from Wiktionary, Creative Commons Attribution/Share-Alike License
- adj. Of or relating to an encomiast.
- adj. Bestowing praise; eulogistic; laudatory.
- n. A panegyric.
from the GNU version of the Collaborative International Dictionary of English
- adj. Bestowing praise; praising; eulogistic; laudatory.
- n. A panegyric.
from The Century Dictionary and Cyclopedia
- Bestowing praise; commendatory; laudatory; eulogistic: as, an encomiastic address or discourse.
- n. An encomium.
from WordNet 3.0 Copyright 2006 by Princeton University. All rights reserved.
- adj. formally expressing praise
John Dryden considered "the great as entitled to encomiastic homage," wrote a censorious Samuel Johnson.
Let us recapitulate, since the steps Socrates is taking are so important for his critique of poetry (it is noteworthy that at several junctures, Socrates generalizes his results from epic to dithyrambic, encomiastic, iambic, and lyric poetry; 533e5-534a7, 534b7-c7).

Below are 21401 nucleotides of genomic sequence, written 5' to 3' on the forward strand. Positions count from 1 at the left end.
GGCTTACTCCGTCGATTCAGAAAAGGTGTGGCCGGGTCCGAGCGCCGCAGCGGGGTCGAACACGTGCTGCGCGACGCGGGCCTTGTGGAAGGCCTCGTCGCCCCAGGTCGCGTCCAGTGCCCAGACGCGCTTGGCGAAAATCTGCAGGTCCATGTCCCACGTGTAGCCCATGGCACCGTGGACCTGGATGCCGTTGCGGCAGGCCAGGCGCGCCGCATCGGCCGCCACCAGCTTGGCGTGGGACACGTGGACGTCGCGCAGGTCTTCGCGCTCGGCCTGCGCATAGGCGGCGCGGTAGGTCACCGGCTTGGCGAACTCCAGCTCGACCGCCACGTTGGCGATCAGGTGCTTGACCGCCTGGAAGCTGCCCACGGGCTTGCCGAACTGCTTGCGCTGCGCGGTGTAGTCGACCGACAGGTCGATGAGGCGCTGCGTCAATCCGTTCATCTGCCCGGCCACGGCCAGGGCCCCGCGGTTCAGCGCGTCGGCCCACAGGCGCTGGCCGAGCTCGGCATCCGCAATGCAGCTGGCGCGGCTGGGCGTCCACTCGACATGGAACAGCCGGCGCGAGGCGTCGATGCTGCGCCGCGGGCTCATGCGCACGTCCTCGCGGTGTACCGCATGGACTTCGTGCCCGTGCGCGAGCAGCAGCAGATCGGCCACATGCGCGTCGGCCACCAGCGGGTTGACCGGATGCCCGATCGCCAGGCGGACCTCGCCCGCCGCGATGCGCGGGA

After the first course, one coming to Herodes the rhetorician brought a palm and a wreathed crown, which one of his acquaintance, who had won the prize for an encomiastic exercise, sent him.
In rhetoric, they say the first part was demonstrative or encomiastic, the second deliberative, the third judicial.
This prose anthology includes a nicely annotated Defence with an outline of its encomiastic structure and marginalia to help keep the outline in mind.
These encomiastic phrases of the pious nun's are quoted by Blanco García
Besides, independent of everything else, what man would so outrage all decorum as to call himself the admiration of the age? for so is Grammont extolled in the Memoirs, with a variety of other encomiastic expressions; although, perhaps, such vanity has not been without example.
Thus Donne shows his medicinal knowledge in some encomiastic verses:
Johnson afterwards pronounced it to be "a perpetual model of encomiastic criticism;" and
They have been encomiastic even in regard to her voice and her manner of singing.